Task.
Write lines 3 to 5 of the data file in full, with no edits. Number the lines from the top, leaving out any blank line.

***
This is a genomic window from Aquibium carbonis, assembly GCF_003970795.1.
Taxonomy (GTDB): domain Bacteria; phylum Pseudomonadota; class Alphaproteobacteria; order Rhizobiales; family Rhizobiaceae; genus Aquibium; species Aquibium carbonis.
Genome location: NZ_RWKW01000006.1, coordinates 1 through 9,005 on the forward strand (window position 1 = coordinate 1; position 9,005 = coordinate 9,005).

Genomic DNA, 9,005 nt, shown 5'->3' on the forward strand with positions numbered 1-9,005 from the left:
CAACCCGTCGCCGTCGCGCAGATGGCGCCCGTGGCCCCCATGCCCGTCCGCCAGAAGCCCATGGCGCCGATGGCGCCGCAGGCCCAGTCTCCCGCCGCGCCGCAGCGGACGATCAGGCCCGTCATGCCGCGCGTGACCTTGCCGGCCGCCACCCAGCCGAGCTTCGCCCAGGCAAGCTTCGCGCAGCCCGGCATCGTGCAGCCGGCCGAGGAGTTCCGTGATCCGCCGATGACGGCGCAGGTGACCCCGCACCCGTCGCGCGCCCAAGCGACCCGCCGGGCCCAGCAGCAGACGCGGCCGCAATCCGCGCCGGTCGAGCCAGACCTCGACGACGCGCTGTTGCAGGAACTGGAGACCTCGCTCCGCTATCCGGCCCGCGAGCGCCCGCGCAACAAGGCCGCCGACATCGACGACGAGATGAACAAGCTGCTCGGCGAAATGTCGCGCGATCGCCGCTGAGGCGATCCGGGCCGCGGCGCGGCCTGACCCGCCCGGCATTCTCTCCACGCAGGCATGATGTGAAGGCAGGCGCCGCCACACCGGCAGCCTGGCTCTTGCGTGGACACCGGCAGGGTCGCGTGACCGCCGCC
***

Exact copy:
Genome location: NZ_RWKW01000006.1, coordinates 1 through 9,005 on the forward strand (window position 1 = coordinate 1; position 9,005 = coordinate 9,005).

Genomic DNA, 9,005 nt, shown 5'->3' on the forward strand with positions numbered 1-9,005 from the left:
CAACCCGTCGCCGTCGCGCAGATGGCGCCCGTGGCCCCCATGCCCGTCCGCCAGAAGCCCATGGCGCCGATGGCGCCGCAGGCCCAGTCTCCCGCCGCGCCGCAGCGGACGATCAGGCCCGTCATGCCGCGCGTGACCTTGCCGGCCGCCACCCAGCCGAGCTTCGCCCAGGCAAGCTTCGCGCAGCCCGGCATCGTGCAGCCGGCCGAGGAGTTCCGTGATCCGCCGATGACGGCGCAGGTGACCCCGCACCCGTCGCGCGCCCAAGCGACCCGCCGGGCCCAGCAGCAGACGCGGCCGCAATCCGCGCCGGTCGAGCCAGACCTCGACGACGCGCTGTTGCAGGAACTGGAGACCTCGCTCCGCTATCCGGCCCGCGAGCGCCCGCGCAACAAGGCCGCCGACATCGACGACGAGATGAACAAGCTGCTCGGCGAAATGTCGCGCGATCGCCGCTGAGGCGATCCGGGCCGCGGCGCGGCCTGACCCGCCCGGCATTCTCTCCACGCAGGCATGATGTGAAGGCAGGCGCCGCCACACCGGCAGCCTGGCTCTTGCGTGGACACCGGCAGGGTCGCGTGACCGCCGCC